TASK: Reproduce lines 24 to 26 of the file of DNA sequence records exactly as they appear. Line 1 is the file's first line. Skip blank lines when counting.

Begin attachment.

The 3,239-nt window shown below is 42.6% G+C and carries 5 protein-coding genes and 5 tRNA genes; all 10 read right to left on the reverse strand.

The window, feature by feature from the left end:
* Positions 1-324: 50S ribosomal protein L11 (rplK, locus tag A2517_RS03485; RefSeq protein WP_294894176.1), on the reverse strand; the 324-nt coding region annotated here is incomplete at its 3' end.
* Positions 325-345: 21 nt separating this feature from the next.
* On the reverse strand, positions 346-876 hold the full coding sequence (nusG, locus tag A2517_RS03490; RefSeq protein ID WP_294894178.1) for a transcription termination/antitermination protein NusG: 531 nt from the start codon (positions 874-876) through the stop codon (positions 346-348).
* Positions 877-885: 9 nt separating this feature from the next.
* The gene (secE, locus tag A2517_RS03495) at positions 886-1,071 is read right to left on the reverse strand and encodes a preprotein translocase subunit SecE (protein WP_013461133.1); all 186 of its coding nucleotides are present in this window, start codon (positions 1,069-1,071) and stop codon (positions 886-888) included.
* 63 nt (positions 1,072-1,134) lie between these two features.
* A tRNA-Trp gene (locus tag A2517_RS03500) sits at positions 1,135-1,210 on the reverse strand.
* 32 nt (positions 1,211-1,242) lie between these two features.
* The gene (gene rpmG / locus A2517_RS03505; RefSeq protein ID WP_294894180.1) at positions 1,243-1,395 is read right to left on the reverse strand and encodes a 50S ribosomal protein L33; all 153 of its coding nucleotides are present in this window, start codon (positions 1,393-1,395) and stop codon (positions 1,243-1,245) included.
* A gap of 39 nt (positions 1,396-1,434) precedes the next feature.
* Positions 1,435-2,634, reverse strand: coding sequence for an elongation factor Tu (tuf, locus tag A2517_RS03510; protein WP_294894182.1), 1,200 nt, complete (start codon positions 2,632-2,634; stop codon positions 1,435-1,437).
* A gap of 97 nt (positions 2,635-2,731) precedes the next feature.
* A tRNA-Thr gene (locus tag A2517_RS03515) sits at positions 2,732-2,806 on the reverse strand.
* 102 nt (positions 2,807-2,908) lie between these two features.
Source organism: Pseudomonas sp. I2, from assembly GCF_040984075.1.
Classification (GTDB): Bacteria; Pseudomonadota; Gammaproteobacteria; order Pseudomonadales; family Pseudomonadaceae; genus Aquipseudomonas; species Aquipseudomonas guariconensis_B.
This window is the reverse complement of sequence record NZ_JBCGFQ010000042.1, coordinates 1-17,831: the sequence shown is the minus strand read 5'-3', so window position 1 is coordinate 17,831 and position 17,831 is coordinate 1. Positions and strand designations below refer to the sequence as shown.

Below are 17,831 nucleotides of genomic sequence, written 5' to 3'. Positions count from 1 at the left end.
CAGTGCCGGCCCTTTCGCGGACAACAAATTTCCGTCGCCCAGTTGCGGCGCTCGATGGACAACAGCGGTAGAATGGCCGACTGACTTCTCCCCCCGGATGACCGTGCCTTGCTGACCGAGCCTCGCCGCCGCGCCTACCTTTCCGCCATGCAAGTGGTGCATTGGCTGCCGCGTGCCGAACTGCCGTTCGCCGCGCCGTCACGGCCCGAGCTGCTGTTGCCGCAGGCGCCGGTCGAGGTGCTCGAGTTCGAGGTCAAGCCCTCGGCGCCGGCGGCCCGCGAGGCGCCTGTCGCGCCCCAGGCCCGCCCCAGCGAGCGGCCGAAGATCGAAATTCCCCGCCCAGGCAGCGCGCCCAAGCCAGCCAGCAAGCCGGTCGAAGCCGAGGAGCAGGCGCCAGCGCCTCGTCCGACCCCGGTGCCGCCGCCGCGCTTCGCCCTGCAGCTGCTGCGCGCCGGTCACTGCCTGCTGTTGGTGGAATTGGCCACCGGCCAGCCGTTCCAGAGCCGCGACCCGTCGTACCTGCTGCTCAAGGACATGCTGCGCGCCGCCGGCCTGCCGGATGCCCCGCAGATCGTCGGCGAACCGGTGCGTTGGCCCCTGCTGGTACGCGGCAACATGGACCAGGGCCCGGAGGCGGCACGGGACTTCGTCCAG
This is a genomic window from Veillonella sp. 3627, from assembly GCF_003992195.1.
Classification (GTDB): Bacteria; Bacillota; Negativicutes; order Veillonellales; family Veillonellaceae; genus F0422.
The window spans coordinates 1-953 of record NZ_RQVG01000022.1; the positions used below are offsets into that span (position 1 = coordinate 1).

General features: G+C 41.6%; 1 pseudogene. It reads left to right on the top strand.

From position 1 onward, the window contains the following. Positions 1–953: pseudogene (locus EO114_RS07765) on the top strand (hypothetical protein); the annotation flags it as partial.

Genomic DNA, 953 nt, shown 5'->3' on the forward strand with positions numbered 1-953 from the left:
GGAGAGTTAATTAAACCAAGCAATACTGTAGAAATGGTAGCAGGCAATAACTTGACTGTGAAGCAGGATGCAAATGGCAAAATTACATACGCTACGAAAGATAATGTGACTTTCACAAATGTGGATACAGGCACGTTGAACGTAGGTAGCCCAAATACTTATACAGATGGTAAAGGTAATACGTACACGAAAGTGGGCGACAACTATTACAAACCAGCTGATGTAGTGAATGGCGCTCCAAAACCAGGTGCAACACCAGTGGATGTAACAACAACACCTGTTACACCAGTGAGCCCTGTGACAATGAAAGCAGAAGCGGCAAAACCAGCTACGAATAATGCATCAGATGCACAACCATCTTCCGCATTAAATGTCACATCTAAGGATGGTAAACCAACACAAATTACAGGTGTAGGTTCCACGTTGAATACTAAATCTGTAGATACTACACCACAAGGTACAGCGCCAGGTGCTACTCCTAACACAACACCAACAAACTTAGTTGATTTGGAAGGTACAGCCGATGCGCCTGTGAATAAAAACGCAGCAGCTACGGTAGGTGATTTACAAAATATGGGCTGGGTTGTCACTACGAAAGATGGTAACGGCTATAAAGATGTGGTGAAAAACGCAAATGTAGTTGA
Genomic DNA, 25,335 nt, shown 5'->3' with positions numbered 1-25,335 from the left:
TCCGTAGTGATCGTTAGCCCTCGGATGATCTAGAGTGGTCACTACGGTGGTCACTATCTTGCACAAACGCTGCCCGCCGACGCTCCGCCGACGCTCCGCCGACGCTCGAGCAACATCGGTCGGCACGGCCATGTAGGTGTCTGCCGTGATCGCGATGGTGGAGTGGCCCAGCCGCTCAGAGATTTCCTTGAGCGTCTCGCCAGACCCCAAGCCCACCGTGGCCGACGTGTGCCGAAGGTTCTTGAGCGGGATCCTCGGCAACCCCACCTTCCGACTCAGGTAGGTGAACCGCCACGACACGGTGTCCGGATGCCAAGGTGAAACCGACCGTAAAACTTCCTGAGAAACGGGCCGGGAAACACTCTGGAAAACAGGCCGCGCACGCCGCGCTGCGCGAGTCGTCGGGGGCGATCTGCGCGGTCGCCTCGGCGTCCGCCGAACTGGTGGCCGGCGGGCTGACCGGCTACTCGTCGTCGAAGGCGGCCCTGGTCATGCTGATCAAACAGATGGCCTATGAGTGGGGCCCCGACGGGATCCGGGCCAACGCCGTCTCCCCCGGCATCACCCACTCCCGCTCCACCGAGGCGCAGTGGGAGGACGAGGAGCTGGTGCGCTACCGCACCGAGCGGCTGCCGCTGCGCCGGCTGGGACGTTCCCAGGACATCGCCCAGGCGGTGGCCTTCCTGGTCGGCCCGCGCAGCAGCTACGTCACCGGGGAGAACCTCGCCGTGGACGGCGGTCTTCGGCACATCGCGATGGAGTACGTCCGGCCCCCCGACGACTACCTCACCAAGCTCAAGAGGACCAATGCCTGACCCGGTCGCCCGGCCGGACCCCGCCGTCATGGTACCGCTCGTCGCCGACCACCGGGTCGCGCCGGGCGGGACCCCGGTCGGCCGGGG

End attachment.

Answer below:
The window spans coordinates 1-953 of record NZ_RQVG01000022.1; the positions used below are offsets into that span (position 1 = coordinate 1).

General features: G+C 41.6%; 1 pseudogene. It reads left to right on the top strand.

From position 1 onward, the window contains the following. Positions 1–953: pseudogene (locus EO114_RS07765) on the top strand (hypothetical protein); the annotation flags it as partial.